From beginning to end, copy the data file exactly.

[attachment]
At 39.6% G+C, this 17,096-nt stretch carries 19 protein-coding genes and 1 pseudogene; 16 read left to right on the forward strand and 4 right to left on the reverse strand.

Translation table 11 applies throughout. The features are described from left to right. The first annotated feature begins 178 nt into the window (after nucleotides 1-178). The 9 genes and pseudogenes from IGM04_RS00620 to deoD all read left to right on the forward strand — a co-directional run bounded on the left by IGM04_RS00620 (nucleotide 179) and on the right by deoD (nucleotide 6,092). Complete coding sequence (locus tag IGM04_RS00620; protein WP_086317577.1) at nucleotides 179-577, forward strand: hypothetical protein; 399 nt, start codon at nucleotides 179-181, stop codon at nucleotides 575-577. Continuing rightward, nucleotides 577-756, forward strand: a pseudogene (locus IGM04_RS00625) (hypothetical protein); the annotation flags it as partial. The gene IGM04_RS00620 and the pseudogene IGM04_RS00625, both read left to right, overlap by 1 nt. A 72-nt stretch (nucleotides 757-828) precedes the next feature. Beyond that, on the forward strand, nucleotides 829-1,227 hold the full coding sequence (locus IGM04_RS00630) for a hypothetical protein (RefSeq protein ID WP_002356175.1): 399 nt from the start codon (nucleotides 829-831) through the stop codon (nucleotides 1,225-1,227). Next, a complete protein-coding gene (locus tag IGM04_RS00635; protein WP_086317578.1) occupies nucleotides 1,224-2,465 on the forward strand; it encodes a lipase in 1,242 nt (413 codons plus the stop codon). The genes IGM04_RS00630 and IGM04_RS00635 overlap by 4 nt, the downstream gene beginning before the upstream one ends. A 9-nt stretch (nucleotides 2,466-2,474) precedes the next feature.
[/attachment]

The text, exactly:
At 39.6% G+C, this 17,096-nt stretch carries 19 protein-coding genes and 1 pseudogene; 16 read left to right on the forward strand and 4 right to left on the reverse strand.

Translation table 11 applies throughout. The features are described from left to right. The first annotated feature begins 178 nt into the window (after nucleotides 1-178). The 9 genes and pseudogenes from IGM04_RS00620 to deoD all read left to right on the forward strand — a co-directional run bounded on the left by IGM04_RS00620 (nucleotide 179) and on the right by deoD (nucleotide 6,092). Complete coding sequence (locus tag IGM04_RS00620; protein WP_086317577.1) at nucleotides 179-577, forward strand: hypothetical protein; 399 nt, start codon at nucleotides 179-181, stop codon at nucleotides 575-577. Continuing rightward, nucleotides 577-756, forward strand: a pseudogene (locus IGM04_RS00625) (hypothetical protein); the annotation flags it as partial. The gene IGM04_RS00620 and the pseudogene IGM04_RS00625, both read left to right, overlap by 1 nt. A 72-nt stretch (nucleotides 757-828) precedes the next feature. Beyond that, on the forward strand, nucleotides 829-1,227 hold the full coding sequence (locus IGM04_RS00630) for a hypothetical protein (RefSeq protein ID WP_002356175.1): 399 nt from the start codon (nucleotides 829-831) through the stop codon (nucleotides 1,225-1,227). Next, a complete protein-coding gene (locus tag IGM04_RS00635; protein WP_086317578.1) occupies nucleotides 1,224-2,465 on the forward strand; it encodes a lipase in 1,242 nt (413 codons plus the stop codon). The genes IGM04_RS00630 and IGM04_RS00635 overlap by 4 nt, the downstream gene beginning before the upstream one ends. A 9-nt stretch (nucleotides 2,466-2,474) precedes the next feature.